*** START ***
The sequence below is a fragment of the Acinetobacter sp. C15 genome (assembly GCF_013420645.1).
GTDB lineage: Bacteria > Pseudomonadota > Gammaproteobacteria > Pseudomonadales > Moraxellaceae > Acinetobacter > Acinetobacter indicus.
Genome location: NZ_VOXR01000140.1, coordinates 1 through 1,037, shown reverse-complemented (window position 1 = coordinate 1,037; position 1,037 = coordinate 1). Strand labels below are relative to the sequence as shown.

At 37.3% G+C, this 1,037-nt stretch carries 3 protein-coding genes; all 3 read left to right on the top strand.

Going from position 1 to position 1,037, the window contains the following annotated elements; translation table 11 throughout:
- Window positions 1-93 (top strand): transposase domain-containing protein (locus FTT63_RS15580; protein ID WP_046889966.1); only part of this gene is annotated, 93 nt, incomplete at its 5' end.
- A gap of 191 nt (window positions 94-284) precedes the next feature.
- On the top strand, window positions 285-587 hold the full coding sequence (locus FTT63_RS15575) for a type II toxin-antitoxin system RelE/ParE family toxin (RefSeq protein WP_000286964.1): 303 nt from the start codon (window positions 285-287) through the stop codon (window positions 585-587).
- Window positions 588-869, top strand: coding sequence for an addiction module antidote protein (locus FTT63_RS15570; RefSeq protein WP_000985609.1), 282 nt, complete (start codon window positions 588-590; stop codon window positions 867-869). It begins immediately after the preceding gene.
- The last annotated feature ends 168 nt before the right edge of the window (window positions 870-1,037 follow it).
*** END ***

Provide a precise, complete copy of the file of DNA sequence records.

The sequence below is a fragment of the Acinetobacter sp. C15 genome (assembly GCF_013420645.1).
GTDB lineage: Bacteria > Pseudomonadota > Gammaproteobacteria > Pseudomonadales > Moraxellaceae > Acinetobacter > Acinetobacter indicus.
Genome location: NZ_VOXR01000140.1, coordinates 1 through 1,037, shown reverse-complemented (window position 1 = coordinate 1,037; position 1,037 = coordinate 1). Strand labels below are relative to the sequence as shown.

At 37.3% G+C, this 1,037-nt stretch carries 3 protein-coding genes; all 3 read left to right on the top strand.

Going from position 1 to position 1,037, the window contains the following annotated elements; translation table 11 throughout:
- Window positions 1-93 (top strand): transposase domain-containing protein (locus FTT63_RS15580; protein ID WP_046889966.1); only part of this gene is annotated, 93 nt, incomplete at its 5' end.
- A gap of 191 nt (window positions 94-284) precedes the next feature.
- On the top strand, window positions 285-587 hold the full coding sequence (locus FTT63_RS15575) for a type II toxin-antitoxin system RelE/ParE family toxin (RefSeq protein WP_000286964.1): 303 nt from the start codon (window positions 285-287) through the stop codon (window positions 585-587).
- Window positions 588-869, top strand: coding sequence for an addiction module antidote protein (locus FTT63_RS15570; RefSeq protein WP_000985609.1), 282 nt, complete (start codon window positions 588-590; stop codon window positions 867-869). It begins immediately after the preceding gene.
- The last annotated feature ends 168 nt before the right edge of the window (window positions 870-1,037 follow it).